A Brutally Honest Guide to Preparing for Rosh Hashana
by Reesa Stone
Cheers to a new year and another chance for us to get it right.
- Oprah Winfrey
The Hebrew month of Elul is almost over and the month of Tishrei is upon us. Like all Hebrew months, the name Elul was taken during the Babylonian exile - more than 2500 years ago - and, according to Wikepedia, means harvest, which is appropriate because Elul falls during the autumn harvest period. Winter is coming (or at least whatever passes for winter here in the HolyLand).
Elul (àìåì) is also an acronym for the Hebrew àðé ìãåãé åãåãé ìé (ani l'dodi v'dodi li) - I am my Beloved’s and my Beloved is mine, from King Solomon's Song of Songs. This alludes to the belief that during the month of Elul, G-d listens to our prayers ever more closely, He is more approachable and more forgiving; according to custom, prayers said during the month of Elul are twelve times more powerful than during the other eleven months of the year.
Elul is designated as the month of soul searching and of repentance, so that on the first day of Tishrei - Rosh HaShana - one is ready to begin anew, determined to improve in specific ways, resolved to be a better person and to become closer - not only to G-d - but to your friends and family, your colleagues, your neighbors, and society in general. It's custom to contact those you know you have hurt over the year and ask forgiveness.
This all sounds good on paper.
I try. Really I do. I know that, during the year, I have, more often than not, acted less than perfectly (by which I mean downright awful). I know that in some of the areas I've come up short, and sometimes, I know that I have hurt people and how. I recognize my weaknesses and I can confront my shortcomings.
But mainly, during Elul, I agonize over how much work there is to do before Rosh HaShana.
I think about polishing the silver. (hahahhahahahahaha - we'll use glass kiddush cups or - better - disposable)
I think about cleaning out the fridge/freezer. (hahahahahahaha - what is this, Pesach??)
I wonder how long lettuce stays fresh in the fridge. (long enough to make me feel guilty for not eating more salad) (hahahahahahahaha salad)
I calculate how many chickens I need to buy, including for the Shabbat before and after the holiday. (20 billion)
In between, I try to soul-search.
I receive dozens, even hundreds, of articles on 'How to make your Rosh HaShana more meaningful', or 'How to achieve the most out of the month of Elul', or even 'How to confront your sins and stop sinning'. I even read some of them. I say to myself "Right, young lady!! In order of importance, from least to most: This year, you are going to be more organized with your time so you won't be pressured and cranky and yell at your family for not washing their cereal bowls why do I have to do all the work; you are going to stop being so super-sensitive and take everything anyone says to you the wrong way, and MOST IMPORTANT!!!! You are going to stop being so snarky to people, AND I MEAN THAT!! Also. stop overcooking."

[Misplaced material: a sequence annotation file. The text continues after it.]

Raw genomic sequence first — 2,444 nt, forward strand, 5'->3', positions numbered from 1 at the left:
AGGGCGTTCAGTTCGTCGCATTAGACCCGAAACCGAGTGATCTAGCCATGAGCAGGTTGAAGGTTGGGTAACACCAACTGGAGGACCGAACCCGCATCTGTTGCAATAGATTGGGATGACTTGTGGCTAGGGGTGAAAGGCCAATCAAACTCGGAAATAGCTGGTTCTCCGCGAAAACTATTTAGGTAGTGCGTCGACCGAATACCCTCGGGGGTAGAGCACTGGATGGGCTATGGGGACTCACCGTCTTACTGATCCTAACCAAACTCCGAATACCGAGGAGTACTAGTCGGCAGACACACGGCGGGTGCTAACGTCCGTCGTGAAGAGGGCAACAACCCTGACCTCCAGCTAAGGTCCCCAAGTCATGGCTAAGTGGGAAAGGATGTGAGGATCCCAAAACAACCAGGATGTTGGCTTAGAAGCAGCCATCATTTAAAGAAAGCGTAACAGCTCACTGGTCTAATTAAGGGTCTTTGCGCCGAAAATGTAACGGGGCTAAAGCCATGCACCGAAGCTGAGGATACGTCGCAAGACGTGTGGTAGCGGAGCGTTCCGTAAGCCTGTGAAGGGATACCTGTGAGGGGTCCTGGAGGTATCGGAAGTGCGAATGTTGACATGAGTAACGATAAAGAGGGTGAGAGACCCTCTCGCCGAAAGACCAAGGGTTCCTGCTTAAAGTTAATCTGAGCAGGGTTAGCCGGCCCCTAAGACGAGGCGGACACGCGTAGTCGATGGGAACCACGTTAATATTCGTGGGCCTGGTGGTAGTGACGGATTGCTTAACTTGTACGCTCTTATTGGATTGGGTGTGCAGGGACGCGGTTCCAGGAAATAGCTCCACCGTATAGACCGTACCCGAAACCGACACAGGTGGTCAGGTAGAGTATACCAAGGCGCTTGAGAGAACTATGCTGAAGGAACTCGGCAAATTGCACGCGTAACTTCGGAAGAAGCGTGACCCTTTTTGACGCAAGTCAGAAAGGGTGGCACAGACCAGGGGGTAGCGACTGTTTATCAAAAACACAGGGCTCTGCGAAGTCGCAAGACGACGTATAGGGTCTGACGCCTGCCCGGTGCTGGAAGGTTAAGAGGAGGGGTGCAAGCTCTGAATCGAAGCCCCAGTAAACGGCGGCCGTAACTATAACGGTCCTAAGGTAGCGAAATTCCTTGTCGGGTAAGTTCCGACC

After I say all that to myself, myself talks back:
"I have been known to apologize to people to whom I've been snarky. The problem, however, is that I'm snarky in my head, and there's a chance the person about whom I'm thinking snarky thoughts doesn't know I'm thinking snarky thoughts (never mind the rolling eyes and pursed lips), and if I apologize they will know I'm snarky!! A dilemma. Also, some people deserve snarkiness.*
Also, I'm not oversensitive. I've got thick skin. It's just that everyone is mean.
And also, I'm hyper organized. I'm going to polish that silver right now. As soon as I watch 14 episodes of Buffy the Vampire Slayer."
And then my mind goes back to chicken parts and shopping lists.
It turns out that I'm pretty darned good at being disorganized, cranky, super-sensitive, and snarky. However, I'm really not very good at soul-searching and repentence.
Sorry about that.
While I'm not going to promise that I'll never be snarky again, or get upset over someone being snarky to me, and I certainly am not going to promise to polish the silver, I can say I'm working on it. (not the silver polishing. Just forget I ever brought that up.)
Also, I'll try and eat more salad.
This is what I can also do:
I can wish all my family and friends, and all of Am Yisrael, a good and sweet New Year, filled with health and joy, with goodness and happiness, with prosperity and kindness, and with love and hugs and friendship.
*Very few people actually ever deserve snarkiness. Even that person you're thinking of right now.
Have something to add? We'd love to hear from you. Please comment below to share.
If this post raised a question in your mind that you would like to ask rabbis from multiple denominations, click here to enter your question. We will ask rabbis on our panel for answers and post them. You can also search our repository of over 700 questions and answers about Jewish values.
For more great Jewish content, please subscribe in the right hand column. Once you confirm your subscription, you'll get an email whenever new content is published to the Jewish Values Online blog.
Any comments below have been contributed by third parties through social media. Jewish Values Online does not moderate comments and assumes no responsibility for the opinions expressed therein. In case of abuse, click the grey arrow in the upper right corner of any comment to report it.